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A Component and Process Analysis of the Impact of Enhanced Self-Instructional Packets on Behavioral Programming
AdvisorHayes, Steven C.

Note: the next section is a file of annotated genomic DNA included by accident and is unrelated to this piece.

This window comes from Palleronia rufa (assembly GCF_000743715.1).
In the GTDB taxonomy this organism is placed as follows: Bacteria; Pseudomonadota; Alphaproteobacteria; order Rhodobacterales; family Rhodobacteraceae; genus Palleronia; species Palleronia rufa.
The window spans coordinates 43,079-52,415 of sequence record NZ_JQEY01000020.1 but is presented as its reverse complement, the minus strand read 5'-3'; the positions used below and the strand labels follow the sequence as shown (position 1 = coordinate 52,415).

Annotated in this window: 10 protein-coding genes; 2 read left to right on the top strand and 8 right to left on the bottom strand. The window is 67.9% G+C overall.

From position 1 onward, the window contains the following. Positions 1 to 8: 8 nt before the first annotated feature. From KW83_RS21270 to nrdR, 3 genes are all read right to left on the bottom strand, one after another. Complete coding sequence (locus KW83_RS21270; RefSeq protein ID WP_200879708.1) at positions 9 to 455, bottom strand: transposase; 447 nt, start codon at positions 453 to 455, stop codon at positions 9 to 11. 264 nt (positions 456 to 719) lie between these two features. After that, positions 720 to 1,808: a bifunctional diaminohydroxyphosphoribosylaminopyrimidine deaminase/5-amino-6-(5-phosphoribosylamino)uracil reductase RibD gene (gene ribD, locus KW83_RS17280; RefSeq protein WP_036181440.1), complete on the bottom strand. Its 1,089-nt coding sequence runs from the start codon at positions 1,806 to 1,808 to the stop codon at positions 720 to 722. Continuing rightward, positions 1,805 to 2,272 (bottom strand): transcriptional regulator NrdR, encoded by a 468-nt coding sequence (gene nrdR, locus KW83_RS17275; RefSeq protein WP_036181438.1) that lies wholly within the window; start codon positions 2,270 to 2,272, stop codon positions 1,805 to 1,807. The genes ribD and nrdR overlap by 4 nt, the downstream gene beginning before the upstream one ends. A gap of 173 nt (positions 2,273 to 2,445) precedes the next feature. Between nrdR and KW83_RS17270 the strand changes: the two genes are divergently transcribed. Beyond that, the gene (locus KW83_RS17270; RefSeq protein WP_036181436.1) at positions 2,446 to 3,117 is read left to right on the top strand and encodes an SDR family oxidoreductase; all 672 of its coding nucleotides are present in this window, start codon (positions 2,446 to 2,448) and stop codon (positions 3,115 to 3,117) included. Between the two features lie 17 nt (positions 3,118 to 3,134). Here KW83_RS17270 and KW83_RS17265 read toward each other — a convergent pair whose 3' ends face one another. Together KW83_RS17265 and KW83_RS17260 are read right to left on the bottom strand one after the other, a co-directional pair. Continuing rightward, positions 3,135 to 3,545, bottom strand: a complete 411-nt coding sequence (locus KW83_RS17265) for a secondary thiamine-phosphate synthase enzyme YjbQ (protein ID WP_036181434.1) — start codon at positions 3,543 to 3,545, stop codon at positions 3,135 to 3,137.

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Staff training is widely understood to be of great importance for any ABA agency, but it is often difficult to find the resources needed for sufficient staff training (LeBlanc, Gravina, & Carr, 2009). Frequent and effective training is viewed as an instrumental component for achieving better outcomes and for fostering staff retention (Nosik, Williams, Garrido, & Lee, 2013). Staff training is viewed as being key to better staff morale, productivity, and efficiency (Carr et al., 2013). This only adds to the challenges faced in delivering proper training to staff across the range of different ABA clinics, settings and cultures. Research on staff training has focused on experimentally comparing the effect of each component of the training package in an effort to identify components most responsible for behavior change (Cooper, Heron, & Heward, 2007; WardHorner & Sturmey, 2010). The aim of the current research was to extend the existent literature regarding staff training by investigating if the enhanced self-instructional training packet would increase participant’s procedural fidelity in applying taught skills replicating Al-Nasser et. al (2018). Eighty-eight undergraduate students at University of Nevada. Reno (UNR) with no behavior analysis background participated in this study. Results showed that having pictures and simplified language as part of the enhanced training packet increased staffs’ procedural fidelity to 91% with (20 out of 22 participants) scoring at an accuracy of 70% or higher. Followed by simplified language with 63.6% (14 out of 22) scoring at an accuracy of 70% or higher. Pictures only training packet was third with (41% ; 9 out of 22) scoring at an accuracy 70% or higher and fourth was the standard training packet with (41%; 9 out of 22) scoring at an accuracy 70% or higher. To account for any difference may be found in knowledge processes the extent, flexibility, and speed of verbal knowledge were assessed. Results showed that MT-IRAP was successful in measuring flexibility when participants deliberately responded incorrect to Dunce items and correct to Einstein items. A secondary question was investigated in this study that looked into whether implicit knowledge relates to overt behavior above and beyond the extent of knowledge. This was assessed by examining whether the interference effects assessed by the MT-IRAP (the difference in latency between deliberately correct answers and deliberately incorrect answers expressed as the D score) relate to procedural fidelity scores, and if they do, whether they do so over and above untimed tests of knowledge. Results showed no indication that implicit knowledge was impacted by training.